How does a line function in line drawing? Line drawing, also called contour drawing, primarily uses the line to indicate a change of plane.
What is a change of plane? It’s the edge where two sides of an object meet. Sometimes this is very easy to see. Take a look at this box, for example. Each side of the box is a plane and you can easily see them meet. So it’s really easy to do a line drawing of the box by simply drawing all the edges.
Remember this idea of ‘change of plane’ because it’s an important one that will help your drawing.
Changes of Plane
Now that we’ve looked at a box with nice crisp edges making a clear change of plane. Here are two more boxes of sorts, but there’s a complication: the edges are rounded. The change of plane happens more gradually and it isn’t at all crisp.
Finding the Plane Changes
When the change of plane happens against the background, it’s easy – that outline is clear and sharp. But what about the edges between two planes facing us? They form a gradual curve.
Sometimes we can make a ‘best guess’ as to where the middle of the change of plane is. We can also draw as close to the edge of each plane as we can, leaving the curved area between them. Sometimes this can work quite well and the somewhat visible edges on the face of the dice mean you can get away with a solid line in this case. However, it does make the edge look much harder than it really is.
Using Implied Line
The other option is to draw using implied line . An implied line uses a slight break in the line to suggest that an edge is there, but it isn’t as strong as other lines in the drawing.
If varied line weight is being used, we can lift the pencil off and then on again gradually, or we can use a clean break or a dotted line. The brain interprets these broken lines as being less sharp or hard than the solid lines. This can help you create the effect of the gradual change of plane.
The die on the right is drawn this way, with broken lines suggesting the more subtle curved edges.
Complex Changes of Plane
So far we’ve looked at very simple objects with quite basic changes of plane. Most of the time, our subjects are much more complicated, with many different changes of plane. Some are sharp and some are very gradual.
The human face is a favorite subject and it has many complex and subtle changes of plane. Let’s take a look at this store mannequin as a slightly simplified example.
With a bit of imagination, we can visualize some planes in the face:
- The sides of the face and jaw.
- The forehead, nose, top of the cheeks and chin as the forward planes.
- The lips are tilted and the top of the head is a horizontal plane.
Of course, you can break the planes down much smaller. Studying the planes of the face in this way can be a useful exercise and this is an approach we’ll revisit in a shading exercise. But for line drawing, we really need to ignore most of these planes otherwise our subject will look more robot than human.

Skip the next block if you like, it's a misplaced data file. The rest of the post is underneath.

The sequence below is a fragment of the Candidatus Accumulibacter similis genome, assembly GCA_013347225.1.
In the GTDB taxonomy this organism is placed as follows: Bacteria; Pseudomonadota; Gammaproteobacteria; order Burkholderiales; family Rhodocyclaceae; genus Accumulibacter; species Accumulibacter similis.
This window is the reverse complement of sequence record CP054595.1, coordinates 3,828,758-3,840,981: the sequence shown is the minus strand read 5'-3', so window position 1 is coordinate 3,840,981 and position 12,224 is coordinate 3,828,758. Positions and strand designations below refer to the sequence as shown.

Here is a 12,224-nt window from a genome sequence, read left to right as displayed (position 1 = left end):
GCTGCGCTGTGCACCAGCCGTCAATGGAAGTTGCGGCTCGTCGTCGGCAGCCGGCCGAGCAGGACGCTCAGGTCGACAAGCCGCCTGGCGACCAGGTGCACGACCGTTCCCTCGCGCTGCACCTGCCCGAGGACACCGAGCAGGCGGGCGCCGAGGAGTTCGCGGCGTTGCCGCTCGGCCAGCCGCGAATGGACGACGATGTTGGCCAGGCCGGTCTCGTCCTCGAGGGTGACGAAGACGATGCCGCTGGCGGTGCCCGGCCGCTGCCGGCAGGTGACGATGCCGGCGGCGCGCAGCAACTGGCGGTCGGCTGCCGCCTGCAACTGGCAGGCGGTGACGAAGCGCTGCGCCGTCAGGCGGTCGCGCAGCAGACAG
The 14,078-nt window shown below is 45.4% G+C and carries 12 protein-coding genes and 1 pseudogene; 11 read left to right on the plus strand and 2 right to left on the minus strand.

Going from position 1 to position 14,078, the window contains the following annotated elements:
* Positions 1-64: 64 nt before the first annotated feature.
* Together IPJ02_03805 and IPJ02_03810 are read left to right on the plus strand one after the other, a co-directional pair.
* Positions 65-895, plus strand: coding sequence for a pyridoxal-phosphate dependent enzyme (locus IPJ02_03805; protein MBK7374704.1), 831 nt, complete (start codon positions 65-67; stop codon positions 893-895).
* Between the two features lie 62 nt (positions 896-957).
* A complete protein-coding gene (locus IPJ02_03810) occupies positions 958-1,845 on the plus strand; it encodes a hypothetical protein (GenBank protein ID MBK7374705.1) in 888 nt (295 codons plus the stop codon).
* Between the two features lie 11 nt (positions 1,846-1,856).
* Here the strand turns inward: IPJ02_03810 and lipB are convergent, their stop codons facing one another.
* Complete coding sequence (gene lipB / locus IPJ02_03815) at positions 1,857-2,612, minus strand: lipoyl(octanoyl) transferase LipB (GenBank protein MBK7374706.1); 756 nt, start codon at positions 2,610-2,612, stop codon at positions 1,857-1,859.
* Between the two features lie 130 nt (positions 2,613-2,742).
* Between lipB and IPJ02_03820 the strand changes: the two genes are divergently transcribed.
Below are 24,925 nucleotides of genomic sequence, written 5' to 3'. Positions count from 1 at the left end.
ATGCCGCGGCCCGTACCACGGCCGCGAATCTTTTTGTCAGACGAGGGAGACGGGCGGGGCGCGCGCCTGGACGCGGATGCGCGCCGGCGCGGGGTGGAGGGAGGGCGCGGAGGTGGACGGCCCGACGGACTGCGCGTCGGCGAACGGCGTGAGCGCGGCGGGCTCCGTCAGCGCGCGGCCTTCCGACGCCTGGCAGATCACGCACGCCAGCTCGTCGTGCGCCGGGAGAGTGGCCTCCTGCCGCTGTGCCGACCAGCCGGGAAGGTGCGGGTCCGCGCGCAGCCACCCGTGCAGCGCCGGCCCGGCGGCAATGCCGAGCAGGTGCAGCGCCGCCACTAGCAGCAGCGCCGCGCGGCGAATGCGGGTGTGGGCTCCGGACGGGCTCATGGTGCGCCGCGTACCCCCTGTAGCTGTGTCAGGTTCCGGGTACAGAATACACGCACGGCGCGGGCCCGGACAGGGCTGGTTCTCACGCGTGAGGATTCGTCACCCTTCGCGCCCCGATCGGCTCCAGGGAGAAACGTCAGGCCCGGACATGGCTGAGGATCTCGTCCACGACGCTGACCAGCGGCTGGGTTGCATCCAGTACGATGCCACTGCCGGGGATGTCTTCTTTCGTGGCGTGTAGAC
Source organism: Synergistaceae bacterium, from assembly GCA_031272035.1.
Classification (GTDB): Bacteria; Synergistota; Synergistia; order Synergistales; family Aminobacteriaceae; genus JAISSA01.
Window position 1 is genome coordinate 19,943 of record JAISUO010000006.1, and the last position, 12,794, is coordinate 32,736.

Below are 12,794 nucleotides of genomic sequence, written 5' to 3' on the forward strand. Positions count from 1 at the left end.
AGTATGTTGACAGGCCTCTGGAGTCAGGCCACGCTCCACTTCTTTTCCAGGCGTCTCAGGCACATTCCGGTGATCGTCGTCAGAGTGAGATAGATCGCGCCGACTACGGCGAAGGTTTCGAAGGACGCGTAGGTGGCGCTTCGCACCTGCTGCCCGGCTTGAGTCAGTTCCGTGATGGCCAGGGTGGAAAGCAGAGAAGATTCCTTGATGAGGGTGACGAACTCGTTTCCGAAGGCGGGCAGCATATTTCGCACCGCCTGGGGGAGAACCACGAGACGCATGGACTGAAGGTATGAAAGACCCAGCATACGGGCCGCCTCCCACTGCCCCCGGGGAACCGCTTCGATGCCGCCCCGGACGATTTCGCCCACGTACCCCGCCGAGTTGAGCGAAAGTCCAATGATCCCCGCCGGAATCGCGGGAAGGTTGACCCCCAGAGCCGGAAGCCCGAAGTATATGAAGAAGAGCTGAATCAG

Tip: If you can visit an art gallery or museum, try drawing a portrait sculpture and breaking down the planes of the face. The white marble of a sculpture, without the confusing detail of real skin, makes a good subject.
Problem Areas in Contour Drawing
The tricky part when line drawing is to decide when to use a solid line to describe a change of plane and when to use an implied line.
When portrait drawing with pure contour, we almost always ignore many of the subtle planes of the face. However, even quite strong changes of plane, such as along the side of the nose, need to be toned down at times depending on the angle of the face. As you can see in this example, clearly defining that edge doesn’t work in this case.
Another problem with portrait drawing is a change of pigment: the girl’s lips are pink, but the changes of the plane around the mouth are very subtle. Outlining them like this can make them look like paper cut-outs.
Using Implied Line
Unless you specifically want an extremely minimal, crisp, illustration-style drawing, implied line is the best tool for dealing with those tricky changes of plane. Even in a strongly outlined style, you can still make judicious use of it.
You’ll often see manga illustrations that use a small line under the lip or nose or across the cheek to suggest a plane without too much detail.
In this example, only the very strongest changes of plane are outlined. Broken or implied line is then used for the softer changes of plane.
Deciding where to put the implied line is fairly easy with the side of the nose and the shape of the mouth. It’s trickier with the very gradual changes across a rounded cheek or chin. Sometimes in these areas, a couple of short marks will just suggest the contour every so slightly.
So as you can see, implied line, in conjunction with an awareness of change of plane, can help you create a more natural and three-dimensional look in your line drawings.